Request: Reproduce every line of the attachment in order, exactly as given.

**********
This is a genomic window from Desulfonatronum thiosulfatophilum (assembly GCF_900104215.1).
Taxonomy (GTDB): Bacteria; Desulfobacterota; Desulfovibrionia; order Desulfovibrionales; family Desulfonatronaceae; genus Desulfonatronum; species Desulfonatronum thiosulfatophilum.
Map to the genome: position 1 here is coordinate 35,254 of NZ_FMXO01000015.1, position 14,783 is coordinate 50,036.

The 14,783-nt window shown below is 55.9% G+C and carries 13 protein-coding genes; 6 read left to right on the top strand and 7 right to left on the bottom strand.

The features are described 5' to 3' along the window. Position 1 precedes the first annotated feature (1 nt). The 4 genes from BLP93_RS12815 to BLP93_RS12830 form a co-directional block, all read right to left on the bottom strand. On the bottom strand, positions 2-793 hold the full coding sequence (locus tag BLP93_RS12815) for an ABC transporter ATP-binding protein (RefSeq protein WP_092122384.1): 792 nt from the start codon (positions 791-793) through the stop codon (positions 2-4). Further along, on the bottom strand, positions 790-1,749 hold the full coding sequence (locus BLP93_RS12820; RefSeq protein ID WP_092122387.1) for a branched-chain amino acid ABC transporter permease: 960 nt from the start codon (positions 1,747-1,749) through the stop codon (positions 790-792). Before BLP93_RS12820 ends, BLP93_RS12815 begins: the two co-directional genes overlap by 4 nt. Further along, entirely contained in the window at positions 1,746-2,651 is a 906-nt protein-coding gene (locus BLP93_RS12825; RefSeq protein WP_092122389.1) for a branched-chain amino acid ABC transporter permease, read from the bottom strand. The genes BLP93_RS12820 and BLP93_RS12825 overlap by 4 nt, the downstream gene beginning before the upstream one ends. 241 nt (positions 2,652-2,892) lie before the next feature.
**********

This is a genomic window from Desulfonatronum thiosulfatophilum (assembly GCF_900104215.1).
Taxonomy (GTDB): Bacteria; Desulfobacterota; Desulfovibrionia; order Desulfovibrionales; family Desulfonatronaceae; genus Desulfonatronum; species Desulfonatronum thiosulfatophilum.
Map to the genome: position 1 here is coordinate 35,254 of NZ_FMXO01000015.1, position 14,783 is coordinate 50,036.

The 14,783-nt window shown below is 55.9% G+C and carries 13 protein-coding genes; 6 read left to right on the top strand and 7 right to left on the bottom strand.

The features are described 5' to 3' along the window. Position 1 precedes the first annotated feature (1 nt). The 4 genes from BLP93_RS12815 to BLP93_RS12830 form a co-directional block, all read right to left on the bottom strand. On the bottom strand, positions 2-793 hold the full coding sequence (locus tag BLP93_RS12815) for an ABC transporter ATP-binding protein (RefSeq protein WP_092122384.1): 792 nt from the start codon (positions 791-793) through the stop codon (positions 2-4). Further along, on the bottom strand, positions 790-1,749 hold the full coding sequence (locus BLP93_RS12820; RefSeq protein ID WP_092122387.1) for a branched-chain amino acid ABC transporter permease: 960 nt from the start codon (positions 1,747-1,749) through the stop codon (positions 790-792). Before BLP93_RS12820 ends, BLP93_RS12815 begins: the two co-directional genes overlap by 4 nt. Further along, entirely contained in the window at positions 1,746-2,651 is a 906-nt protein-coding gene (locus BLP93_RS12825; RefSeq protein WP_092122389.1) for a branched-chain amino acid ABC transporter permease, read from the bottom strand. The genes BLP93_RS12820 and BLP93_RS12825 overlap by 4 nt, the downstream gene beginning before the upstream one ends. 241 nt (positions 2,652-2,892) lie before the next feature.